Bombay Hospital Journal] Case Reports[Contents][Home][Archives][Search][Books][Feedback]


Satish Ranka*, Chetan Kantharia**, R D Bapat***,Ashish Rajput+, Arati Sherlakar++, Samir Shirodkar+++
*Medical Officer; **Associate Professor of Surgery; ***HOD of Surgery; +Resident in Pathology; ++Research Officer; +++Resident in Surgery, Department of Surgery, Seth GS Medical College, KEM Hospital, Parel, Mumbai 400 012.

Spontaneous rupture with haemorrhage is a rare complication of thyroid malignancy. We present a case report of a 70 year old female who had spontaneous rupture with haemorrhage and was operated on emergency basis.


A 70 year old female, resident of Uttar Pradesh presented with a large protruding goitre. On enquiry she had a swelling which was small since last ten years but grew rapidly in size since last six months. She had no pressure symptoms. She was clinically suspected to have malignancy and as admitted for expediting her work up (Fig. 1). Her fine needle aspiration cytology revealed follicular carcinoma and thyroid scan too substantiated the diagnosis. She was planned for elective surgery when the goitre suddenly ruptured in the ward with severe haemorrhage. She was taken up for emergency surgery where a near total thyroidectomy was done. Her prospective recovery was uneventful. Histopathology confirmed our diagnosis (Fig. 2).


Follicular carcinoma of thyroid account for 17% of all thyroid malignancies. Spontaneous rupture rarely occurs. Its prevalence in Iodine deficiency areas is well known (incidence about 2.4%).[1] In our case too the patient hailed from foot hills of Himalaya. It is also sometimes found in ectopic thyroid glands.[2] It usually presents as an nodule as in our case, but may some times present in one of its severe forms as a tracheal stenosis.[3] FNAC has a limited accuracy and its usefulness in diagnosing a follicular carcinoma remains controversial,[4] it however was diagnostic in this lady. However Ultrasound complemented by a cytological score has been proposed for better patient selection for surgery.[5] Depending upon its vascular invasion and capsular involvement, it is classified into minimal invasive and highly invasive carcinoma. Minimally invasive carcinoma behave in a benign manner and SAMES criteria can differentiate between high risk and low risk groups.[6] Hemithyroidectomy or Total thyroidectomy is advocated for the surgical management. Radical neck dissection is not needed unless there are metastasis. Pre and paratracheal fat removal is an essential step in dissection. Periodic follow up with whole body scanning and serum thyroglobulin measurement, performed either during thyroid hormone withdrawal or by recombinant human thyrotropin stimulated scanning and thyroglobulin measurement.[7] There also is no need for a speciality unit to perform these surgeries as results are equally good with non speciality surgeons.[8]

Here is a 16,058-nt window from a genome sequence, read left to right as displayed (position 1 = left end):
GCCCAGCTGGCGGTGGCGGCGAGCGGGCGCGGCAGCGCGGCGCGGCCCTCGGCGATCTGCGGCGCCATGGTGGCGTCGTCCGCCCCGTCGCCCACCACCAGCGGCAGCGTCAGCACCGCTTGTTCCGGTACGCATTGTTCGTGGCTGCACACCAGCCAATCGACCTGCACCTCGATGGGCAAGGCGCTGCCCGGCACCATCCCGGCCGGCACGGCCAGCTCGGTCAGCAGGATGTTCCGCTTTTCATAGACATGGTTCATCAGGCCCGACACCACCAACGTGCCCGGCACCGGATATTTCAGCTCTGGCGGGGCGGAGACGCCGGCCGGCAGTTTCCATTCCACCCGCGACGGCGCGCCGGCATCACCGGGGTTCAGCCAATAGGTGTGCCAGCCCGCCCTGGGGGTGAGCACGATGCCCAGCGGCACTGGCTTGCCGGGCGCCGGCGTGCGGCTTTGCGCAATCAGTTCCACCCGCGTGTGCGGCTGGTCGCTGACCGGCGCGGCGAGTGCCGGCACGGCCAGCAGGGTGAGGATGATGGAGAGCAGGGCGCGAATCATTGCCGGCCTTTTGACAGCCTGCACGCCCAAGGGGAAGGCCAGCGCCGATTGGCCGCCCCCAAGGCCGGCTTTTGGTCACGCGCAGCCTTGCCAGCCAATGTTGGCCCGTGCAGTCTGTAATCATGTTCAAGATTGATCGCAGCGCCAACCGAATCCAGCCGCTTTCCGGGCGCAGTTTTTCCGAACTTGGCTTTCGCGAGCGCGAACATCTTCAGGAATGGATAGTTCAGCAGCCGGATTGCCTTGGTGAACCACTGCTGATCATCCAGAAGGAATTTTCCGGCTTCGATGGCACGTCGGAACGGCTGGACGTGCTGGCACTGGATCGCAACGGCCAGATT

Fig. 1
Fig. 1 : Large goitre with ulcerated area, the site of haemorrhage.

Fig. 2
Fig. 2 : Histological image of follicular carcinoma showing back arrangement of thyroid cells. Follicular cells are large with increased nuclear : cytoplasmic ratio, abnormal mitosis, pleomorphism and coarsely granular chromatin with areas of haemorrhage and necrosis. HE original magnification x 40.


We would like to thank Dean, Seth GS Medical College and KEM Hosp. for granting us permission to publish this case report.

  1. Floretti F, Tavani A, Gallus S, et al. Case control study of thyroid cancer in Northern Italy : attributable risk. International Journal of Epidemiology 1999; 28 (4) : 626-30.
  2. Floretti F, Tavani A, Gallus S, et al. Case control study of thyroid cancer in Northern Italy : attributable risk. International Journal of Epidemiology 1999; 28 (4) : 626-30.
  3. Churei H, Takeshita J, Hiraki Y, et al. A case of follicular thyroid cancer with tracheal stenosis responded to external radiation therapy. Radiation medicine 1999; 17 (1) : 77-80.
  4. St. Louis JD, Leight GS, Tyler DS. Follicular neoplasms : the role of observation, fine needle aspiration biopsy, thyroid suppression, and surgery. Seminars in Surgical Oncology 1999; 16 (1) : 5-11.
  5. Tomimori EK, Camargo RY, Bisis, et al. Combined ultrasound and cytological studies in the diagnosis of thyroid nodules. Biochimie 1999; 81 (5) : 447-52.
  6. Sanders LE, Silverman M. Follicular and Hurlble cell carcinoma : Predicting outcome and directing therapy. Surgery 1998; 124 (6) : 967-74.
  7. Mazzaferi EL. An overview of management of papillary and follicular thyroid carcinoma. Thyroid 1999; 9 (5) : 421-7.
  8. Martins RG, Caplan RH, Lambert PJ. Management of Thyroid cancer of follicular cell origin : Gundersen/Lutheran Medical Centre, 1965-1995. Journal of American College of Surgeons 1997; 185 (4) : 388-97.

To Section TOC

Sponsor-Dr. Reddy's Lab